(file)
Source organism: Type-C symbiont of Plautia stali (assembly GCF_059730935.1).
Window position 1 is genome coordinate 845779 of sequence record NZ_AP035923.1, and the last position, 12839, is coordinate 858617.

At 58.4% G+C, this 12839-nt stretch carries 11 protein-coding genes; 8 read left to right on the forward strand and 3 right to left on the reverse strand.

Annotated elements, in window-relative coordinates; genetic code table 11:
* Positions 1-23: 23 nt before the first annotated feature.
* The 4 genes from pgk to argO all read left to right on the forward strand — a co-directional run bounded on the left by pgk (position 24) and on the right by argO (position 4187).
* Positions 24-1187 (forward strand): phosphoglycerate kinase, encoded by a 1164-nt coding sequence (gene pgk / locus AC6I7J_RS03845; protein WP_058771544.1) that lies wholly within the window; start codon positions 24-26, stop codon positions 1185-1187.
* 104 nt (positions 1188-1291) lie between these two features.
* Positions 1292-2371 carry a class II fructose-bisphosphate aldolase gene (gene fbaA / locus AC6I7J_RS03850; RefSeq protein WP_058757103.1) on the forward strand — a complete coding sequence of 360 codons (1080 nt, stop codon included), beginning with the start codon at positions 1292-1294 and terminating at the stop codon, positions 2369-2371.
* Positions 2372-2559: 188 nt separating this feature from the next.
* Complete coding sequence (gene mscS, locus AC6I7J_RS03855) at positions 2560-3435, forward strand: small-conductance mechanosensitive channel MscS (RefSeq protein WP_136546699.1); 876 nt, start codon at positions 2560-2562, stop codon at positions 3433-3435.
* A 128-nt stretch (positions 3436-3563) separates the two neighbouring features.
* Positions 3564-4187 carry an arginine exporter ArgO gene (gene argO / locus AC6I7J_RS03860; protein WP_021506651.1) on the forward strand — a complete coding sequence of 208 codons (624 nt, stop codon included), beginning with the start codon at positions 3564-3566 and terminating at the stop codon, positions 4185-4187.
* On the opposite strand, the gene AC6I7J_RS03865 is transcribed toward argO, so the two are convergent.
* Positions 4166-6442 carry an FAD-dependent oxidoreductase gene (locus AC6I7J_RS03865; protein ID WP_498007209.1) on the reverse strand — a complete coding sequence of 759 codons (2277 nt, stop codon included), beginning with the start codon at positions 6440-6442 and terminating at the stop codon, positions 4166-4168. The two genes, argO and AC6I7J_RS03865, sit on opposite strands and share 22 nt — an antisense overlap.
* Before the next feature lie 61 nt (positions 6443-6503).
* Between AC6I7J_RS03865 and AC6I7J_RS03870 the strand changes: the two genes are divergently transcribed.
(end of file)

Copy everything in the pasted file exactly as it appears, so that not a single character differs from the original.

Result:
Source organism: Type-C symbiont of Plautia stali (assembly GCF_059730935.1).
Window position 1 is genome coordinate 845779 of sequence record NZ_AP035923.1, and the last position, 12839, is coordinate 858617.

At 58.4% G+C, this 12839-nt stretch carries 11 protein-coding genes; 8 read left to right on the forward strand and 3 right to left on the reverse strand.

Annotated elements, in window-relative coordinates; genetic code table 11:
* Positions 1-23: 23 nt before the first annotated feature.
* The 4 genes from pgk to argO all read left to right on the forward strand — a co-directional run bounded on the left by pgk (position 24) and on the right by argO (position 4187).
* Positions 24-1187 (forward strand): phosphoglycerate kinase, encoded by a 1164-nt coding sequence (gene pgk / locus AC6I7J_RS03845; protein WP_058771544.1) that lies wholly within the window; start codon positions 24-26, stop codon positions 1185-1187.
* 104 nt (positions 1188-1291) lie between these two features.
* Positions 1292-2371 carry a class II fructose-bisphosphate aldolase gene (gene fbaA / locus AC6I7J_RS03850; RefSeq protein WP_058757103.1) on the forward strand — a complete coding sequence of 360 codons (1080 nt, stop codon included), beginning with the start codon at positions 1292-1294 and terminating at the stop codon, positions 2369-2371.
* Positions 2372-2559: 188 nt separating this feature from the next.
* Complete coding sequence (gene mscS, locus AC6I7J_RS03855) at positions 2560-3435, forward strand: small-conductance mechanosensitive channel MscS (RefSeq protein WP_136546699.1); 876 nt, start codon at positions 2560-2562, stop codon at positions 3433-3435.
* A 128-nt stretch (positions 3436-3563) separates the two neighbouring features.
* Positions 3564-4187 carry an arginine exporter ArgO gene (gene argO / locus AC6I7J_RS03860; protein WP_021506651.1) on the forward strand — a complete coding sequence of 208 codons (624 nt, stop codon included), beginning with the start codon at positions 3564-3566 and terminating at the stop codon, positions 4185-4187.
* On the opposite strand, the gene AC6I7J_RS03865 is transcribed toward argO, so the two are convergent.
* Positions 4166-6442 carry an FAD-dependent oxidoreductase gene (locus AC6I7J_RS03865; protein ID WP_498007209.1) on the reverse strand — a complete coding sequence of 759 codons (2277 nt, stop codon included), beginning with the start codon at positions 6440-6442 and terminating at the stop codon, positions 4166-4168. The two genes, argO and AC6I7J_RS03865, sit on opposite strands and share 22 nt — an antisense overlap.
* Before the next feature lie 61 nt (positions 6443-6503).
* Between AC6I7J_RS03865 and AC6I7J_RS03870 the strand changes: the two genes are divergently transcribed.